VOYA, February 2014 (Vol. 36, No. 6) - Rebecca Smith
Gr 8 Up—In a future filled with superheroes, there are two classes: the elite members of the Core, whose powers are "clean," and the likes of Marvin and his friends, whose powers are "dirty" and therefore do not warrant official recognition by the Core. Marvin's power feeds on fear; he taps into the emotion of those around him and gains super strength. He's able to save a family being held at knifepoint by a gang of teens, but has to disappear afterward so that he is not recognized. The teen soon meets Eliza, a Core member whose alter ego is a superhero named Roisin. Marvin is starstruck and flattered that the great Roisin takes an interest in him. She even encourages him to try out for Core membership. This is a debut YA novel for Long, who writes for Marvel, DC, and Image comics. The writing is better suited to comics than traditional stories: the characters and situations feel a bit one-dimensional, situations often lack explanation and fleshing out, and the plot lags in a few spots. The main characters are not likable: Marvin is a worrier and Eliza is nasty. In one particularly disturbing scene, Eliza physically forces herself upon Marvin, coercing him into non-consensual sex. The protagonist moves on with little reaction and Eliza's motivation is not explored. Kids who get to the last 50 pages of the book will be rewarded when the pace picks up; Marvin comes into his own, and the plotlines start to make sense and build to a relatively satisfying conclusion.—Amy Cheney, Alameda County Library, San Leandro, CA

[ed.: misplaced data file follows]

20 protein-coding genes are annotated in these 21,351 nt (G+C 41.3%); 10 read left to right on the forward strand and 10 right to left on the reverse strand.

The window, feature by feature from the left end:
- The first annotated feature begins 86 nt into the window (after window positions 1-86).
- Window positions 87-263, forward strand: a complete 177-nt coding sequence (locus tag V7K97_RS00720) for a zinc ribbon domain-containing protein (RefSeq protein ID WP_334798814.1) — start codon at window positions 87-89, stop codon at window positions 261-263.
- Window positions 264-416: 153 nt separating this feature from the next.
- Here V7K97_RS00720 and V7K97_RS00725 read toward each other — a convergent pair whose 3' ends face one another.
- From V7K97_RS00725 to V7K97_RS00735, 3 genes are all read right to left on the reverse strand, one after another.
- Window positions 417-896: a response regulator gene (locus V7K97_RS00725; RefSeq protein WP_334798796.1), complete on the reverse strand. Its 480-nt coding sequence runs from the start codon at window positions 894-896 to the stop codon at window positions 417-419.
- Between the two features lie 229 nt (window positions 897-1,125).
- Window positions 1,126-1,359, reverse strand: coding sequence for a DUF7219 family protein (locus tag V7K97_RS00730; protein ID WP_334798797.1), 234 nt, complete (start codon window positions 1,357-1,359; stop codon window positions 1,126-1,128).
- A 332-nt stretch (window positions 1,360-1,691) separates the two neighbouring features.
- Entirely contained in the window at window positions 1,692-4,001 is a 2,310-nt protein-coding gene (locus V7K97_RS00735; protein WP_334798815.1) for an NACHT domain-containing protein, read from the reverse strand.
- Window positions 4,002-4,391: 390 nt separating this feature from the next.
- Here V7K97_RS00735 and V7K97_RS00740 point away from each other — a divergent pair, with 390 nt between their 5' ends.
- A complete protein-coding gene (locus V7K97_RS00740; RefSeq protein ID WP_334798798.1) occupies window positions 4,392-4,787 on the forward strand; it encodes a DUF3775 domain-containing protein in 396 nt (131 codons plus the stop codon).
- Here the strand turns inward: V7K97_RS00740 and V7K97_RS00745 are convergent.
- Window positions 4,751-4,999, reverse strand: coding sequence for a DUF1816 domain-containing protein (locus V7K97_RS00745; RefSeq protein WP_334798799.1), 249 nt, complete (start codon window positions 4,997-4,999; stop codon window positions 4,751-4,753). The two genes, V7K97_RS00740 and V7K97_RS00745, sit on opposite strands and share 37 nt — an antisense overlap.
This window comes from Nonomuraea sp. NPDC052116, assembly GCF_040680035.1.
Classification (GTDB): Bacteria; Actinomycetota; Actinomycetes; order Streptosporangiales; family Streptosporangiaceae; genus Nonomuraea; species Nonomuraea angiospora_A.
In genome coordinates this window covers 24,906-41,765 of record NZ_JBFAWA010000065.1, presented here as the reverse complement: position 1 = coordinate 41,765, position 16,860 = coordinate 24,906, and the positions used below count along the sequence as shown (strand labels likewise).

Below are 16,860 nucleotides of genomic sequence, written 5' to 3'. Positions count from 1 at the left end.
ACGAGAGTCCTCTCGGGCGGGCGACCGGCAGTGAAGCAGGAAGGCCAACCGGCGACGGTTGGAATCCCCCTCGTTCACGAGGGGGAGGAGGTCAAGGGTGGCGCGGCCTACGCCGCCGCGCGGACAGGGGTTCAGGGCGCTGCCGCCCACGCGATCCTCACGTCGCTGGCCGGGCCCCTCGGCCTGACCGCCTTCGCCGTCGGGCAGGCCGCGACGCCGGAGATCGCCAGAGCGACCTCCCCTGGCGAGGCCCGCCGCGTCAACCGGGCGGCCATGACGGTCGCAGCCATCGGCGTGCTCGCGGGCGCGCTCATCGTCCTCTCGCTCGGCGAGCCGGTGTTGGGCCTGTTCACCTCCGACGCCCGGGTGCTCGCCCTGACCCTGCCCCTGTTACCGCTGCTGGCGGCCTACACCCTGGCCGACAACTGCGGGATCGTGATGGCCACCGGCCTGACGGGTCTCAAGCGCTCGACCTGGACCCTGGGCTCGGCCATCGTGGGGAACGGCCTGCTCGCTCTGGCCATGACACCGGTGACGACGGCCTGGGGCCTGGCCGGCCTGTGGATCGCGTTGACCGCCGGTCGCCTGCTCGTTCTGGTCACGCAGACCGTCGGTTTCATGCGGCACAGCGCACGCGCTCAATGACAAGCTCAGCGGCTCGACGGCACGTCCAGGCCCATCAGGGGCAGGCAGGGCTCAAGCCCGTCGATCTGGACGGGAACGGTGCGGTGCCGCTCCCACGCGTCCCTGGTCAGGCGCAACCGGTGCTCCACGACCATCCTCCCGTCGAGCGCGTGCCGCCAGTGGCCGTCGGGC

This is a superhero story for the post-punk era: Live fast, die young, and take over the world. Unfortunately, it feels like a book with several chapters missing. In one scene, Marvin is training to join The Core, an elite group of superpowered heroes, and then, within a few dozen pages, he's the most wanted criminal in the entire city. Characters sleep together and then try to kill each other. It's hard to fault a book for being too exciting or having too many surprises, but this is the rare fantasy novel that could use a few more blocks of plot exposition. One of the biggest secrets in the book is revealed offstage, between the last chapter and the epilogue. The novel has the same fast pacing, actually, as an early superhero comic, although older comic-book fans may be shocked at the sex, drugs and rock 'n' roll packed into a 264-page story. One character has the power to send a person into an altered state, and she has a steady stream of customers looking for a fix. Another is a Paris Hilton–esque socialite who hardly bothers with a secret identity--perhaps it would slow down her lifestyle. While these characters might not be patient enough to read a 264-page book, they're so memorable that readers might wish their story could have lasted a little longer, at least another chapter or two. (Adventure. 12-18)